Oklahoma

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Thiàu khì: Se̍h chāmchhiau-chhoē
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OklahomaBí-kok lâm-hong ê chi̍t-ê chiu, jîn-kháu tāi-iok ū 3,579,212, pâi-miâ tē 28. I ê siú-hú kap siāng-tōa ê siâⁿ-chhī sī Oklahoma City.

Tē-hō-miâ[siu-kái]

"Oklahoma" chit-ê miâ sī tùi Choctaw-gí ê okla kap humma hō--lâi, ì-sù sī "âng lâng". Choctaw ê thâu-ba̍k Allen Wright tī 1866 nî kap liân-pang chèng-hú thó-lūn Indian Léng-thó͘ (Indian Territory) sú-iōng tiāu-iok sî thê-chhut[1].

Tī Choctaw-gí, "Oklahoma" chiū chhin-chhiūⁿ Eng-gí ê "Indian" kâng-khoán, sī chí kui--ê Bí-kok goân-chū bîn-cho̍k. 1890 nî Oklahoma Léng-thó͘ chèng-sek sêng-li̍p.

Le̍k-sú[siu-kái]

Wichita kap Caddo lâng chó͘-sian khah-chá tī kin-á-ji̍t ê Oklahoma tē-khu seng-oa̍h. Ūi tī kin-á-ji̍t Spiro ê Spiro MoundsMississippi bûn-hòa tī se-pêng ê tiong-sim, só͘ chàm sî-kan tùi 850 kàu 1450 nî put-téng.

Se-pan-gâ-lâng Francisco Vásquez de Coronado tī 1541 nî chiū lâi kàu Oklahoma tē-khu, chóng-sī Hoat-kok ê khai-thok-chiá tī 1700 nî-tāi chú-tiuⁿ chiàm-iú, kàu 1803 nî í-chêng Hoat-kok lóng iá khòng-chè chit ūi. Liáu-āu, Bí-kok tī Louisiana Bé-tē kòe-āu theh tio̍h Mississippi Hô í-sai ê thó͘-tē. Tùi 1819 nî kàu 1828 nî kî-kan, Oklahoma sī Arkansas Léng-thó͘ (Arkansas Territory) chi̍t hūn.

19 sè-kí, chin chē goân-chū-bîn tùi in ka-hiong hong sàng khí pat-ê só͘-chāi, Oklahoma tē-khu sī kî-tiong chit-ūi. Le̍k-sú siōng só͘ kóng ê "Ba̍k-sái chi Lō͘" (Trail of Tears) chiū sī teh kóng chia-ê kòe-têng.

Pe̍h-lâng khui-khún-chiá tī Indian Léng-thó͘ chin-ka, Bí-kok chèng-hú chāi 1887 nî kiàn-li̍p Dawes Hoat-àn, chiong pō͘-lo̍k thó͘-tē pun hō͘ koh-pia̍t ka-cho̍k. Che chi̍t hong-bīn kó͘-lē goân-chū-bîn chò-si̍t, chi̍t pō͘-hūn liân-pang chèng-hú tit tio̍h thó͘-tē. Kòe-têng tiong thih-lō͘ kong-si tit tio̍h beh chi̍t-pòaⁿ ê Indian thó͘-tē, bé tiāu he̍k-chiá sī pun hō͘ gōa-lâi khui-khún-chiá.

1907 nî 11 goe̍h 16, Oklahoma chiu kiān-li̍p, sī Bí-kok tē-46 chiu. Hit-chūn chio̍h-iû sán-gia̍p tī chiu lāi tng hoat-tián, thui-sai-á-kang liáu jîn-kháu ê chin-ka kap keng-chè oa̍h-tāng, koh hō͘ Tulsa siâⁿ piàn chò sī hit tong-sî "sè-kài chio̍h-iû siú-hú". Kàu 1927 nî, Oklahoma ê seng-lí-lâng Cyrus Avery khai-sí soan-thoân tùi Texas ê Amarillo khan lâi Bí-kok 66 Lō͘-sòaⁿ kong-lō͘ ê lí-sióng.

20 sè-kí chá-kî, chin-chōe hū-kīn chiu-hūn iû-kî Kansas ê o͘-lâng lâi Oklahome kiàn-li̍p chng-thâu. Tulsa ê Greenwood āu-lâi piàn Bí-kok siāng hù-jū ê Hui-chiu-hē jîn-bîn siā-lí.

1915 nî í-āu, siū Ku Klux Klan ê oa̍h-tāng héng-hióng, siā-hōe ê kín-tiúⁿ koan-hē ke khah giâm-tiōng. 1921 nî hoat-seng liáu pe̍h-lâng kong-ki̍p o͘-lâng Tulsa Chéng-cho̍k Po̍k-tōng. Chiàu ko͘-sǹg ū tāi-khài 300 lâng sí-bông.

1930 nî-tāi, chiu lāi chi̍t pō͘-hūn só͘-chāi in-ūi thiⁿ-khì kap chò-sit ki-su̍t ê būn-tê siū-hāi. Ū chi̍t chām khiàm-hō͘ koh kòe-jia̍t ê Thàu Tîn-bū (Dust Bowl) būn-tê tī Kansas, Texsas, New Mexico kap Oklahoma ê sai-pak jiáu-hāi, chō-sêng chin-chē lông-bîn cháu khì pat chiu seng-oa̍h. Jîn-kháu ê kiám-chió it-tī kàu 1950 nî tāi chia̍h kiat-sok.

Āu-lâi Oklahoma sit-si chúi-thó͘ ê pó-chhî kè-ōe, khai-siat tōa-chúi ê khòng-chè kap chúi-khò͘ hē-thóng. Kàu 1960 nî-tāi, Oklahoma kiàn-siat liáu chhiau-kòe 200-ê ô͘, sī Bí-kok siāng chē.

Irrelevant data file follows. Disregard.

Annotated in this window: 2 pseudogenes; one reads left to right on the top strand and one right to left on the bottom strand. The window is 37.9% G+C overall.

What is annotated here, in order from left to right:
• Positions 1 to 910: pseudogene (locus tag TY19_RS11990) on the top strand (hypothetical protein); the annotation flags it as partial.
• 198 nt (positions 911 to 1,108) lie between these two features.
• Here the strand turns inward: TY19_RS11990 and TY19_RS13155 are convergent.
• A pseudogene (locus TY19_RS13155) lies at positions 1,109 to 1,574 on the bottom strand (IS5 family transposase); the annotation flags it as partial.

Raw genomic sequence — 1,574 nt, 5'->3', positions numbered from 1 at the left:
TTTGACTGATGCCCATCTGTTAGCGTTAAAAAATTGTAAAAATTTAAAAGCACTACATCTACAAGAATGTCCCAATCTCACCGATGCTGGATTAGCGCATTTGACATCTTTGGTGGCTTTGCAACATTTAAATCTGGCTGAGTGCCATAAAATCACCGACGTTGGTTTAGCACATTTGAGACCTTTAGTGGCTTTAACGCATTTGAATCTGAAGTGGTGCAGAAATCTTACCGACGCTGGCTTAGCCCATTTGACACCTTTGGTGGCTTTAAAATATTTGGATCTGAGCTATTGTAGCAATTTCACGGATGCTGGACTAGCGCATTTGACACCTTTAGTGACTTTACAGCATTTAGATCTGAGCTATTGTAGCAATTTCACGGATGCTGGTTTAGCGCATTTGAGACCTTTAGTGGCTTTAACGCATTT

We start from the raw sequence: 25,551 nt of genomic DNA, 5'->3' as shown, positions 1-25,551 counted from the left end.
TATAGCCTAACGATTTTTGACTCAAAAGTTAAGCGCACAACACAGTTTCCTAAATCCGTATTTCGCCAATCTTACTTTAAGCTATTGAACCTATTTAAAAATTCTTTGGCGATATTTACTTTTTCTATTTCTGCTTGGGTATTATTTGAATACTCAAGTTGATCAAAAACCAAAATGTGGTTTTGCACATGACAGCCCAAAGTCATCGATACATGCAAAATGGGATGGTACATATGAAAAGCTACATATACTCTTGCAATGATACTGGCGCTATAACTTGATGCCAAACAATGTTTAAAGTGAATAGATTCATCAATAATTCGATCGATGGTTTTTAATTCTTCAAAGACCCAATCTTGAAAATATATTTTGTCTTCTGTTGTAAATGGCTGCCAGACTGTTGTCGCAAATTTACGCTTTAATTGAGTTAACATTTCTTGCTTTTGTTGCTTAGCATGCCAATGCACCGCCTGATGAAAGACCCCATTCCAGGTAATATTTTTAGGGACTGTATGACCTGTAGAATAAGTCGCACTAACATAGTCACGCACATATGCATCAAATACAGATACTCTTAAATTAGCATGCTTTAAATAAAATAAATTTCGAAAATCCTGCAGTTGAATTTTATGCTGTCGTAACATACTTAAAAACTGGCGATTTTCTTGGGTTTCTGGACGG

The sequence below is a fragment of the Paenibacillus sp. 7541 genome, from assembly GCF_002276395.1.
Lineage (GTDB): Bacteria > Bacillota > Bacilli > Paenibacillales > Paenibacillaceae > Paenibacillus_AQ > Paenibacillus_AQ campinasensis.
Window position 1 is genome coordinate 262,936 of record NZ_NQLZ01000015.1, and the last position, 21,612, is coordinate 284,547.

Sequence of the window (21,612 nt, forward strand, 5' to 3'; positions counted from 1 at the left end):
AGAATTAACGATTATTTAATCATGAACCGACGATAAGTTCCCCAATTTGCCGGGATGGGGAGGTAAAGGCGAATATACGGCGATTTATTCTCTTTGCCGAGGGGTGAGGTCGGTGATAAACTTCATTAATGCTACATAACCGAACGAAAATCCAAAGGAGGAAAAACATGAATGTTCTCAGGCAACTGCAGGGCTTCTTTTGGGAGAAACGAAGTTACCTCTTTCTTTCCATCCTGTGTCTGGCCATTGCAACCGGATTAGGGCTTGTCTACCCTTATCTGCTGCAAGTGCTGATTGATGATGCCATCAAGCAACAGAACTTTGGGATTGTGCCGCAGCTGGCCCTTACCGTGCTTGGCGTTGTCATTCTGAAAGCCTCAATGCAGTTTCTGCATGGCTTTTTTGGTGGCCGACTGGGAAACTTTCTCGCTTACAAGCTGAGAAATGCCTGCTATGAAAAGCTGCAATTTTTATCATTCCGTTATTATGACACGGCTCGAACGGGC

1995 nî po̍k-chà siū-hāi siòng-phìⁿ

1995 nî, Oklahoma Chhī Po̍k-chà hoat-seng, sī Bí-kok kok-lāi sèng-chit khióng-pò͘ kong-ke̍k tiong sún-hāi siāng giâm-tiōng ê chi̍t kái. Timothy McVeigh kap Terry NicholsAlfred P. Murrah Federal Building khǹg chà-tàn, chō-sêng 168 lâng sí-bông. McVeigh hong phòaⁿ sí-hêng, Nichols hong phòaⁿ chē-kaⁿ kui-sì-lâng.

Tē-lí[siu-kái]

Oklahoma ê thó͘-tē bīn-chek ū 181,035 pêng-hong kong-lí. I sī Chêng-hong Sòaⁿ (Frontier Strip) ê kî-tiong chi̍t chiu. Tī Oklahoma ê tâng-pêng ū Arkansas kap Missouri; pak-pêng sī Kansas, sai-pak sī Colorado, sai-pêng sī New Mexico, lâm-pêng kiam sai-lâm sī Texas.

Jîn-kháu[siu-kái]

Kun-kù Bí-kok Phó͘-cha Kio̍k (United States Census Bureau) ê ko͘-sǹg, Oklahoma 2014 nî 7 goe̍h hūn jîn-kháu sī 3,878,051. Chiàu 2010 nî ê phó͘-cha, 68.7% ê jîn-kháu sī Hui La-teng-hē Pe̍h-lâng (non-Hispanic White), 7.3% sī O͘-lâng, koh ū 8.2% sī goân-chū-bîn.

Gí-giân[siu-kái]

Oklahoma chú-iàu kóng Eng-gí, chiàu 2000 nî tiāu-cha, sú-iōng jîn-khái chiàm chiu-lāi 92.6%. Tē-jī chē lâng kóng ê ōe sī Se-pang-gâ-gí, koh-lâi sī Cherokee-gí, tāi-khài ū 22,000 ūi Cherokee-lâng sī tòa tī tang-pō͘ ê Cherokee-kok (Cherokee Nation), in-ê pó-hō͘-tē, Cherokee-gí mā sī chia kap lēng-gōa chi̍t ūi Cherokee Indian ê Liân-ha̍p Keetoowah Siā-lí (United Keetoowah Band of Cherokee Indians) ê koan-hong gí-giân.

Tī 2010 nî, Oklahoma jîn-bîn keng-kòe kong-bîn tâu-phiò "State Question 751" kā chāi-tē Eng-gí khiuⁿ-kháu Oklahoma Eng-gí tēng chò sī in chiu ê "Thóng-it Gí-giân" (Unifying Language), iā chiū sī koan-hong gí-giân.

Keng-chè[siu-kái]

Oklahoma tī 2014 nî ê GDP sī 183,501 pa̍h-bān bí-kim.[2]

Chāi-tē sán-gia̍p chú-iàu ū hâng-khong, lêng-goân, ūn-su, si̍t-phín ka-kang, tiān-chú kap thong-sìn. In sī Bí-kok kok-lāi pâi tē-3 ê thian-jiân gá-suh seng-sán chhiu, tī sió-be̍h seng-sán pâi tē-5.

Chham-khó[siu-kái]

  1. Wright, Muriel (1936). Chronicles of Oklahoma. Oklahoma State University.
  2. Total Gross Domestic Product by State for Oklahoma, FRED.
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